Leaching for remediation

Leaching has potential for clean up of toxic waste sites, but there must be no dispersal of the contaminants to adjacent areas. If the toxic material is soluble in water, it may already be dispersed by the percolation of rain water or by flow of groundwater. The penetration of wastes down into the soil has been modeled by several groups. A representative paper by Janssen, et al., (1990) considers the migration of radioisotopes deposited on soil by fallout from a nuclear accident. Movement depends on convection with the solvent, diffusion, and exchange with the soil solids. This is much more complicated than batch or countercurrent leaching where we neglected any binding of the solute because the equilibria are complex and the motion is in three dimensions. Problems of this type require considering many elements that interact. The term for this approach is finite element analysis, and linear algebra with matrices aids the solutions.

If contaminated soil were flushed by pumping water through it, the pumped water under pressure would escape to the surroundings. This is unacceptable because the toxic wastes would be diluted to make treatment more difficult and dispersed to make collection more costly. A well to withdraw contaminated water should be in the region of highest concentration of contaminant. The following sketch shows a pumping scheme that might be acceptable for leaching with water pumped at the periphery to create higher pressure to prevent flow out of the site. The leachate is treated (a bioprocess is shown in this figure) and recycled. The above-ground treatment is tricky because the concentration of toxic material will usually be low. Both chemical and biological processes have troubles in dealing with dilute streams.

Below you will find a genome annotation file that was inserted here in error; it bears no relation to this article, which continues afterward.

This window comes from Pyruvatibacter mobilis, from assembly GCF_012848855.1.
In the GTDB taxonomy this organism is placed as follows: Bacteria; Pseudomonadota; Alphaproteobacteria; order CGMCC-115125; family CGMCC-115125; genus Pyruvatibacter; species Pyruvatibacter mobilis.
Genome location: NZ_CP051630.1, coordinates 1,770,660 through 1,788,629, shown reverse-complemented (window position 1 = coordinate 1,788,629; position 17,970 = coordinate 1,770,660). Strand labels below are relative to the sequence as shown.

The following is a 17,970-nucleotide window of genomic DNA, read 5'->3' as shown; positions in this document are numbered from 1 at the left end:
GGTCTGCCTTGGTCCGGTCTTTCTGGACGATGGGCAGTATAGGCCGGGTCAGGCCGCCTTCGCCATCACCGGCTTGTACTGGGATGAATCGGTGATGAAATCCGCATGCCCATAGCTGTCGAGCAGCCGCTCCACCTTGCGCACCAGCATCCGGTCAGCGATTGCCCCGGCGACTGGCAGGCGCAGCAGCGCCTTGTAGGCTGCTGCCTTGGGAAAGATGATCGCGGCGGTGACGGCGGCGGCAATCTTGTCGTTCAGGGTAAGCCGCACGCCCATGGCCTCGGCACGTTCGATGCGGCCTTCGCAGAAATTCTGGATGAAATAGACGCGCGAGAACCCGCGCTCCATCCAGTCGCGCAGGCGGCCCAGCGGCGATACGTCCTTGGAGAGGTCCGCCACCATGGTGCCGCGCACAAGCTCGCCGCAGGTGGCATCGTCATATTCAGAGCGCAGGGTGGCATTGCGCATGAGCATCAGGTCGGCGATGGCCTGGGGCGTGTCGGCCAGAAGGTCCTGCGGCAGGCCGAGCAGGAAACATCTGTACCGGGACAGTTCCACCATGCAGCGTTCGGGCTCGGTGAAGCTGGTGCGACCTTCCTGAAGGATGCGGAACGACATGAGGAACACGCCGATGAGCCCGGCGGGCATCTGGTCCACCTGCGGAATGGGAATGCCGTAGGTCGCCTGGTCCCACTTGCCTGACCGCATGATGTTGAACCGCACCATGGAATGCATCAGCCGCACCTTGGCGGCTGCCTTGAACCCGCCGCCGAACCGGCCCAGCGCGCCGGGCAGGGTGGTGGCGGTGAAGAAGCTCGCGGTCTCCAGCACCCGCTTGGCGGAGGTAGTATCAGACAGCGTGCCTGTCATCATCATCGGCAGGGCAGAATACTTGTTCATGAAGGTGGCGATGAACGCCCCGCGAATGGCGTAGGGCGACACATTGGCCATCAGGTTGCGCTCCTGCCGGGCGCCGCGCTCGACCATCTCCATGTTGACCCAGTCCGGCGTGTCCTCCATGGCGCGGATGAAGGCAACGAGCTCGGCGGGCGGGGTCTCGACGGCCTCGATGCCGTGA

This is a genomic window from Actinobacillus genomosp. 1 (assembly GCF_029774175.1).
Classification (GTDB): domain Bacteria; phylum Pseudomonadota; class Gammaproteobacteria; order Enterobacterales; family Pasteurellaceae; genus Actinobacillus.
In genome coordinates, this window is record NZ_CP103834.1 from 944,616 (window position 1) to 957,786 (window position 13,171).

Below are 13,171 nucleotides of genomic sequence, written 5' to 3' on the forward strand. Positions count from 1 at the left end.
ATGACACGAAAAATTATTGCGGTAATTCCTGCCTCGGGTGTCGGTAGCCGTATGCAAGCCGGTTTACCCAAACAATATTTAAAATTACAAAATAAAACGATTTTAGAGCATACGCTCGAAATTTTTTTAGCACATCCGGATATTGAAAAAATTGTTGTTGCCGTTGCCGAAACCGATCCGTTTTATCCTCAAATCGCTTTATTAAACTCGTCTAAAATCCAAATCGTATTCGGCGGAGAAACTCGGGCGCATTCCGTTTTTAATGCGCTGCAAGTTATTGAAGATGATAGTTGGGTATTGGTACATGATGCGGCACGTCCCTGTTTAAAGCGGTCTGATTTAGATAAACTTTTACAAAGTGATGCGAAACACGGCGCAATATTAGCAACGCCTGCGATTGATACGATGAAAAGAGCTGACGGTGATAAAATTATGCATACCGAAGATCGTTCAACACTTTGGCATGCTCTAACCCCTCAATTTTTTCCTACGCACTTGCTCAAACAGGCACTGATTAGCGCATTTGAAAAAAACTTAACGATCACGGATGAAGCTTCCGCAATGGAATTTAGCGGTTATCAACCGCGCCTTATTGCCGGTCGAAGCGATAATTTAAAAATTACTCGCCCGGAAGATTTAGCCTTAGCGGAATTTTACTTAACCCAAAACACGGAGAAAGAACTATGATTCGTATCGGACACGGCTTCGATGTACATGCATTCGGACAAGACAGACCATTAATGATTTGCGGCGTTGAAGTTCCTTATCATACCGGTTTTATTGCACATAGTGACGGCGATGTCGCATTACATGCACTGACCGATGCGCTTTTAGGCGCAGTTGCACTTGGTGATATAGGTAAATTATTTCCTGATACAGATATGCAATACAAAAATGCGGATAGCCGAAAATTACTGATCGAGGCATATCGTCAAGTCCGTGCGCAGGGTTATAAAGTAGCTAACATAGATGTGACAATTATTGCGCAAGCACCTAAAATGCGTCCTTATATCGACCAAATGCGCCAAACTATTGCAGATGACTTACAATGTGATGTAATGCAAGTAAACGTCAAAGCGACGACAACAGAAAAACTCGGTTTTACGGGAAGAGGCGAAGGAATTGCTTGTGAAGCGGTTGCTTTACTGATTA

Toxic and hazardous wastes are often organic chemicals with poor water solubility. The most efficient way to extract them from soil would be to use organic solvents. However, adding solvents to soil would make the problem worse even if the solvents were not toxic. The expense would be unreasonable, and organics would represent very high BOD. One solvent that has been proposed is supercritical carbon dioxide in which many organic compounds are highly soluble. Lost solvent would merely escape to the air. The drawback is that the temperature and pressure to keep the carbon dioxide in its supercritical state would be a severe engineering challenge. There are only a few industrial extractions with supercritical fluids, and the technology is considered advanced and costly.

Volatile compounds can be extracted from soil simply by flushing with a gas. One attractive method for removing organic solvents from soil is aeration. The removal is somewhat slow but cost effective. Venting the spent air adds to air pollution, so some treatment is advisable. The air could be sent to a combustion unit where the contaminants burn along with the fuel. Another option is adsorption on activated carbon. The organic contaminants are burned off when the carbon is roasted to regenerate it for reuse.


Janssen, L.P.B.M., J. Prins, A.C. Hoffman, R.J. De Meijer, and A.W.L. Veen, "Modeling the migration of contaminants in soil", Chem. Engr. Communications 89: 37-47 (1990) 
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